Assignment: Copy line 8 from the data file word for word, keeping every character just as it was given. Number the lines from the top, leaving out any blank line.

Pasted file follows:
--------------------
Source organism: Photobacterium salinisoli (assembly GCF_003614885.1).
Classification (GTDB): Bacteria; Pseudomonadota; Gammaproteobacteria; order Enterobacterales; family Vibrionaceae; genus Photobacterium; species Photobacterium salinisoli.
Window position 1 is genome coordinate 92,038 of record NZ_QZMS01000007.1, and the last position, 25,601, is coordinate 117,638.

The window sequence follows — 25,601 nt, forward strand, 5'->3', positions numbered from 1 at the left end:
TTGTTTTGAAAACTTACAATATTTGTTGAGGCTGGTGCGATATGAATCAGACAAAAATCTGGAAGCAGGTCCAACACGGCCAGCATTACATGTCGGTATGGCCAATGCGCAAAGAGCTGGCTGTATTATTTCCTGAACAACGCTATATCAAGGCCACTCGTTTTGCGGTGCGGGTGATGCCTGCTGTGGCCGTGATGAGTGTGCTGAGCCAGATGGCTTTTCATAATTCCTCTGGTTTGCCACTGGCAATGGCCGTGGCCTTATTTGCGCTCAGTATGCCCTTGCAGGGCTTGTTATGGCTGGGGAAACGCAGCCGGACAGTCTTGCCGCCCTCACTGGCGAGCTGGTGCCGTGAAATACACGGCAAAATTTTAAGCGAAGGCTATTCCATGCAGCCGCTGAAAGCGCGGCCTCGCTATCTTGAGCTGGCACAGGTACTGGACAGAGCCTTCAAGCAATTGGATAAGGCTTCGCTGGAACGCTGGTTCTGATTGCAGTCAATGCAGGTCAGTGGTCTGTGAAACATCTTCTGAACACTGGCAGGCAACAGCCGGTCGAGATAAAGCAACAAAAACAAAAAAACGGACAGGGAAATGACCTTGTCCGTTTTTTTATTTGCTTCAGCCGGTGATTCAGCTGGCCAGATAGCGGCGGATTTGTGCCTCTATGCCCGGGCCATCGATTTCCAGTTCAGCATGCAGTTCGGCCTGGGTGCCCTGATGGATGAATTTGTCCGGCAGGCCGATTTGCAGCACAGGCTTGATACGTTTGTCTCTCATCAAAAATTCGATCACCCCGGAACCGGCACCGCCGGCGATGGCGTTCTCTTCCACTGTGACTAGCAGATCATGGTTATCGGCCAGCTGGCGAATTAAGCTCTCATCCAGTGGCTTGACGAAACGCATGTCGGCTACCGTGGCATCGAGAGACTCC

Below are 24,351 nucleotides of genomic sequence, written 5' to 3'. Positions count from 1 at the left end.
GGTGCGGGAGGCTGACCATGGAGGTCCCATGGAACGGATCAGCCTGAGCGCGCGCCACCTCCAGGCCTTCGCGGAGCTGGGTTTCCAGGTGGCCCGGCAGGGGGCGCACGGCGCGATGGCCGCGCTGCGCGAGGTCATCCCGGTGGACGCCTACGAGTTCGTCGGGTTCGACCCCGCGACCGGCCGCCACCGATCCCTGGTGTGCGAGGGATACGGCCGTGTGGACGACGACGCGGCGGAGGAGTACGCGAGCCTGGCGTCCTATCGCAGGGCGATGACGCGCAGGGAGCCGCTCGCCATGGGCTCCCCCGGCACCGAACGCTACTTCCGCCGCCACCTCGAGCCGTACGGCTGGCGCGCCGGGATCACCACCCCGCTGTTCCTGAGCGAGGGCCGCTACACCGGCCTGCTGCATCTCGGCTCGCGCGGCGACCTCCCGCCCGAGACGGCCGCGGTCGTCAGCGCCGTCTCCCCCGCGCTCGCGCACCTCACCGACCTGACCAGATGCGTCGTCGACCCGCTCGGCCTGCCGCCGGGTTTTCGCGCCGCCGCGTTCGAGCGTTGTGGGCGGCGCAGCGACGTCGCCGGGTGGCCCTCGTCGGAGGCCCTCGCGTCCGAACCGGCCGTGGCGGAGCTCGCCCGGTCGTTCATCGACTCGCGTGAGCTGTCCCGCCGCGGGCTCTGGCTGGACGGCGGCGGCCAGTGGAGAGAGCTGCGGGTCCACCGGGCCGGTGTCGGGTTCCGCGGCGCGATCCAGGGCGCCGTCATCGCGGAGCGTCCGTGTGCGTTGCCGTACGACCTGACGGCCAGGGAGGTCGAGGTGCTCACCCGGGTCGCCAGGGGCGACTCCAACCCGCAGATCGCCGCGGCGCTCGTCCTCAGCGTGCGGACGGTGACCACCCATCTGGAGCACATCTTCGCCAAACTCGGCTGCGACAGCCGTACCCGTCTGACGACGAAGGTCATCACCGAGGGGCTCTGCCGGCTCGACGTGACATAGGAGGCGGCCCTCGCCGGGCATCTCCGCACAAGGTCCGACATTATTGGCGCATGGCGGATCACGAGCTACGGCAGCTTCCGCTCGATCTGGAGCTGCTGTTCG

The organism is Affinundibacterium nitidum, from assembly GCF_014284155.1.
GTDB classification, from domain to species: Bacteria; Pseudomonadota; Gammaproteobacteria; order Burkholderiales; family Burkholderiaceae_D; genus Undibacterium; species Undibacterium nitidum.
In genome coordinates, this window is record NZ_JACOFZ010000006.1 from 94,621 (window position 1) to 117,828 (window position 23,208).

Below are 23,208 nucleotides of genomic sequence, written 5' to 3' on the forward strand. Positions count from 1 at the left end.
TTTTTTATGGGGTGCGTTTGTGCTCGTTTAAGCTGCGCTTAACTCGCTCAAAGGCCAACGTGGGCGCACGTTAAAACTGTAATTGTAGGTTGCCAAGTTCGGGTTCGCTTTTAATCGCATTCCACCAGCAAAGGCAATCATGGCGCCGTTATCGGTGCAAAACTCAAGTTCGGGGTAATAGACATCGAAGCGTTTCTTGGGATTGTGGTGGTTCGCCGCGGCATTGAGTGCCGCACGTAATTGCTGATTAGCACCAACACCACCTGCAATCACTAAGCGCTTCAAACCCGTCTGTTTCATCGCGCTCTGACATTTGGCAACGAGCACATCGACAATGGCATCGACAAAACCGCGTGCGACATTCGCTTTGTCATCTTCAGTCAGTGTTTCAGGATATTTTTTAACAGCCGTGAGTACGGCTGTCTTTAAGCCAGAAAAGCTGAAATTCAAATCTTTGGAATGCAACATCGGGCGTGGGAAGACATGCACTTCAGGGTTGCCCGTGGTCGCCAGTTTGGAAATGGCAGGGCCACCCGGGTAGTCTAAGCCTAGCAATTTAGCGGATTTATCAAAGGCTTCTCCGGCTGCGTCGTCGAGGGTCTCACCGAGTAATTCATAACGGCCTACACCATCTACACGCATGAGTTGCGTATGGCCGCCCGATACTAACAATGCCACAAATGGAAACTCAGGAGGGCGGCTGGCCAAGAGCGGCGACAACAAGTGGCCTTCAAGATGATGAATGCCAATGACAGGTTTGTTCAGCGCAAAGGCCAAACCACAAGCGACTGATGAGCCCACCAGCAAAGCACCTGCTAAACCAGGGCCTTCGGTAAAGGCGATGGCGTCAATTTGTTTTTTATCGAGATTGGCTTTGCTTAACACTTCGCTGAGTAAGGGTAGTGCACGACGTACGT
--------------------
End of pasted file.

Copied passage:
The organism is Affinundibacterium nitidum, from assembly GCF_014284155.1.